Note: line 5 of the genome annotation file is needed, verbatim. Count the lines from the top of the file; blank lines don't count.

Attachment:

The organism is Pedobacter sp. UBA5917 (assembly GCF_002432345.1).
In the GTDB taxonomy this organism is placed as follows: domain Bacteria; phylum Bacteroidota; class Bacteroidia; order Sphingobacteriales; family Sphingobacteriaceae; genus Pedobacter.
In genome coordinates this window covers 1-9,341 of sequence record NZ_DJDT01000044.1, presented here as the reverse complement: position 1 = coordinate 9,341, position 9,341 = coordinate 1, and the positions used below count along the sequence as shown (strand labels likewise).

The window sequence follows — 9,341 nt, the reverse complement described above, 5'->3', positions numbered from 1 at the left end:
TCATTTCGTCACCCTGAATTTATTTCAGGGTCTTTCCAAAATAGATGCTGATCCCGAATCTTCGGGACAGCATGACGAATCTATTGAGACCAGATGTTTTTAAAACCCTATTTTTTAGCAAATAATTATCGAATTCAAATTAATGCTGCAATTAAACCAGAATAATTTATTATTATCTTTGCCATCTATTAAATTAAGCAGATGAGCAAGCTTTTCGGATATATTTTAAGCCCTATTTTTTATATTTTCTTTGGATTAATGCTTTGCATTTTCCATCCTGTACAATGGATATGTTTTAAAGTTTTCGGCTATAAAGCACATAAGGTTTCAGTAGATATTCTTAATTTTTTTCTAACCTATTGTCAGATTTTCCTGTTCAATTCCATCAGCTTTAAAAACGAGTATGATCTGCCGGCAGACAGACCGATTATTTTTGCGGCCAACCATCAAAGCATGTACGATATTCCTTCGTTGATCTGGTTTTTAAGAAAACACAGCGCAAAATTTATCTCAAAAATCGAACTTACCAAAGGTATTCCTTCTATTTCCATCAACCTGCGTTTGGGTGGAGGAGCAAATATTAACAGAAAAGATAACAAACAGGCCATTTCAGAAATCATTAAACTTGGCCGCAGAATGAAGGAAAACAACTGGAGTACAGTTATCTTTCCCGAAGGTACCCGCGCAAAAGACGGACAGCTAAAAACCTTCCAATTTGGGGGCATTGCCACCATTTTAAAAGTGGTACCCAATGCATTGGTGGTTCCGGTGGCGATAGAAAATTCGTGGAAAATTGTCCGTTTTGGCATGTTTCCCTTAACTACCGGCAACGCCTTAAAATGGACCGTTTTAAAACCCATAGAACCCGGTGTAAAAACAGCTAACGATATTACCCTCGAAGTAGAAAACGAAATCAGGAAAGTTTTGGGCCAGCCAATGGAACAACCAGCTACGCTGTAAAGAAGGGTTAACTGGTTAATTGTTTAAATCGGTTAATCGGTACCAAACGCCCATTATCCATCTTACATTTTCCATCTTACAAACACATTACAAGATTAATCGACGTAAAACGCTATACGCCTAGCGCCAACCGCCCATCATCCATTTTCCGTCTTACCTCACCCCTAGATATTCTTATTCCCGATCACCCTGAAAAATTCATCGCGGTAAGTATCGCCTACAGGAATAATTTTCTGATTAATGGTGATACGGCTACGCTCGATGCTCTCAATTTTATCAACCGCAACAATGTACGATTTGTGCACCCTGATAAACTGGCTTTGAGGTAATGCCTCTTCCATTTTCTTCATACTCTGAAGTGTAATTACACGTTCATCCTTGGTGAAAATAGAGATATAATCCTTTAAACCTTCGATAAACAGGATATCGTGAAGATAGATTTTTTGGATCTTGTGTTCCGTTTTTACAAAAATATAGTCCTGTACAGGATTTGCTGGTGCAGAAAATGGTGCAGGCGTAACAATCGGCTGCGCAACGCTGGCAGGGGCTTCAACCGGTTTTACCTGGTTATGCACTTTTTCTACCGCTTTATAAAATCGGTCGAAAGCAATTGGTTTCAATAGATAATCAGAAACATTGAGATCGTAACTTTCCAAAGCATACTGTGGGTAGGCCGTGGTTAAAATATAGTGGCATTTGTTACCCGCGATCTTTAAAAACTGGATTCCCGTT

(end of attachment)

TCATTTCGTCACCCTGAATTTATTTCAGGGTCTTTCCAAAATAGATGCTGATCCCGAATCTTCGGGACAGCATGACGAATCTATTGAGACCAGATGTTTTTAAAACCCTATTTTTTAGCAAATAATTATCGAATTCAAATTAATGCTGCAATTAAACCAGAATAATTTATTATTATCTTTGCCATCTATTAAATTAAGCAGATGAGCAAGCTTTTCGGATATATTTTAAGCCCTATTTTTTATATTTTCTTTGGATTAATGCTTTGCATTTTCCATCCTGTACAATGGATATGTTTTAAAGTTTTCGGCTATAAAGCACATAAGGTTTCAGTAGATATTCTTAATTTTTTTCTAACCTATTGTCAGATTTTCCTGTTCAATTCCATCAGCTTTAAAAACGAGTATGATCTGCCGGCAGACAGACCGATTATTTTTGCGGCCAACCATCAAAGCATGTACGATATTCCTTCGTTGATCTGGTTTTTAAGAAAACACAGCGCAAAATTTATCTCAAAAATCGAACTTACCAAAGGTATTCCTTCTATTTCCATCAACCTGCGTTTGGGTGGAGGAGCAAATATTAACAGAAAAGATAACAAACAGGCCATTTCAGAAATCATTAAACTTGGCCGCAGAATGAAGGAAAACAACTGGAGTACAGTTATCTTTCCCGAAGGTACCCGCGCAAAAGACGGACAGCTAAAAACCTTCCAATTTGGGGGCATTGCCACCATTTTAAAAGTGGTACCCAATGCATTGGTGGTTCCGGTGGCGATAGAAAATTCGTGGAAAATTGTCCGTTTTGGCATGTTTCCCTTAACTACCGGCAACGCCTTAAAATGGACCGTTTTAAAACCCATAGAACCCGGTGTAAAAACAGCTAACGATATTACCCTCGAAGTAGAAAACGAAATCAGGAAAGTTTTGGGCCAGCCAATGGAACAACCAGCTACGCTGTAAAGAAGGGTTAACTGGTTAATTGTTTAAATCGGTTAATCGGTACCAAACGCCCATTATCCATCTTACATTTTCCATCTTACAAACACATTACAAGATTAATCGACGTAAAACGCTATACGCCTAGCGCCAACCGCCCATCATCCATTTTCCGTCTTACCTCACCCCTAGATATTCTTATTCCCGATCACCCTGAAAAATTCATCGCGGTAAGTATCGCCTACAGGAATAATTTTCTGATTAATGGTGATACGGCTACGCTCGATGCTCTCAATTTTATCAACCGCAACAATGTACGATTTGTGCACCCTGATAAACTGGCTTTGAGGTAATGCCTCTTCCATTTTCTTCATACTCTGAAGTGTAATTACACGTTCATCCTTGGTGAAAATAGAGATATAATCCTTTAAACCTTCGATAAACAGGATATCGTGAAGATAGATTTTTTGGATCTTGTGTTCCGTTTTTACAAAAATATAGTCCTGTACAGGATTTGCTGGTGCAGAAAATGGTGCAGGCGTAACAATCGGCTGCGCAACGCTGGCAGGGGCTTCAACCGGTTTTACCTGGTTATGCACTTTTTCTACCGCTTTATAAAATCGGTCGAAAGCAATTGGTTTCAATAGATAATCAGAAACATTGAGATCGTAACTTTCCAAAGCATACTGTGGGTAGGCCGTGGTTAAAATATAGTGGCATTTGTTACCCGCGATCTTTAAAAACTGGATTCCCGTT